Before the year 1492, when European explorers and settlers began to arrive in the Americas to stay, it is estimated that there were over one hundred million natives already living there. They lived in great cities or small tribes, on vast plains, and settled into jungles. They were everywhere, and they had developed complex societies and created intricate forms of government, ranging from divine kings to matriarchal democracies. They were here and they were important, and it is only now that the descendents of the European settlers are starting to understand their ways of life.
This is the subject of the new PBS documentary series Native America debuting on October 23rd. Native America looks at these societies in close detail, beginning with the great City of Chaco in the American Southwest. New discoveries have proved how it was connected to civilizations thousands of miles away, that before had always assumed to have stayed in their separate environmental enclaves.
The series discusses the common threads that ran through these societies, threads of stories, myths, and attitudes. We are taken to the settlement of Chavin, a great city that was built and inhabited thousands of years before people were thought to have come to South America.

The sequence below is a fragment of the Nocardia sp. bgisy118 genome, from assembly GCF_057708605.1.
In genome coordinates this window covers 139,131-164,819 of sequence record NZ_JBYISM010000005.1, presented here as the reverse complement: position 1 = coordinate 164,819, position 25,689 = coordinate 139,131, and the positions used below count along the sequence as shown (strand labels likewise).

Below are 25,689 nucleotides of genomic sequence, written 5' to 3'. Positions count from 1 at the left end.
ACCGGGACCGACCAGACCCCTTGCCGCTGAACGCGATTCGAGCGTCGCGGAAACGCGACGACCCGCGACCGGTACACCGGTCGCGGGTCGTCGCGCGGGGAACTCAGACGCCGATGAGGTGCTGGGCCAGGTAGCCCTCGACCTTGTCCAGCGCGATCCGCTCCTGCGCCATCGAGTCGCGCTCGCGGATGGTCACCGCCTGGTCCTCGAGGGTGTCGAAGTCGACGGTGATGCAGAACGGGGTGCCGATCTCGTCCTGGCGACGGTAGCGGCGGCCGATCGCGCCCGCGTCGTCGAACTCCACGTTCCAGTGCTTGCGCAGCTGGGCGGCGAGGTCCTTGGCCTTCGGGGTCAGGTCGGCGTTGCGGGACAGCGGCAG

The stories are told by experts, archeologists who’ve made these surprising discoveries, and by descendents of these natives, who maintain they’ve been saying these things all along. But it’s not all about history. The series deals a great deal with the ways Native Americans today are keeping these cultures, these histories, alive.
The series shows the startling connections between the past and the present. We are given the history of the five warring tribes that made peace and formed the first democracy in the Americas, six hundred years before Ben Franklin heard the story and the founding fathers included its concepts while writing the constitution of the United States.
It’s a fascinating journey through the past both ancient and modern, giving us a look at a world that was and making us consider how it might have developed without contact from Europe, which would, through war and disease, strike down 90% of the native population within a relatively few decades. But this series is a celebration of what remains, and what lessons they can teach us as we learn more about them, and walk together with their descendants into the future.
Native America debuts Tuesday, October 23rd at 9:00 p.m. on KIXE Channel 9.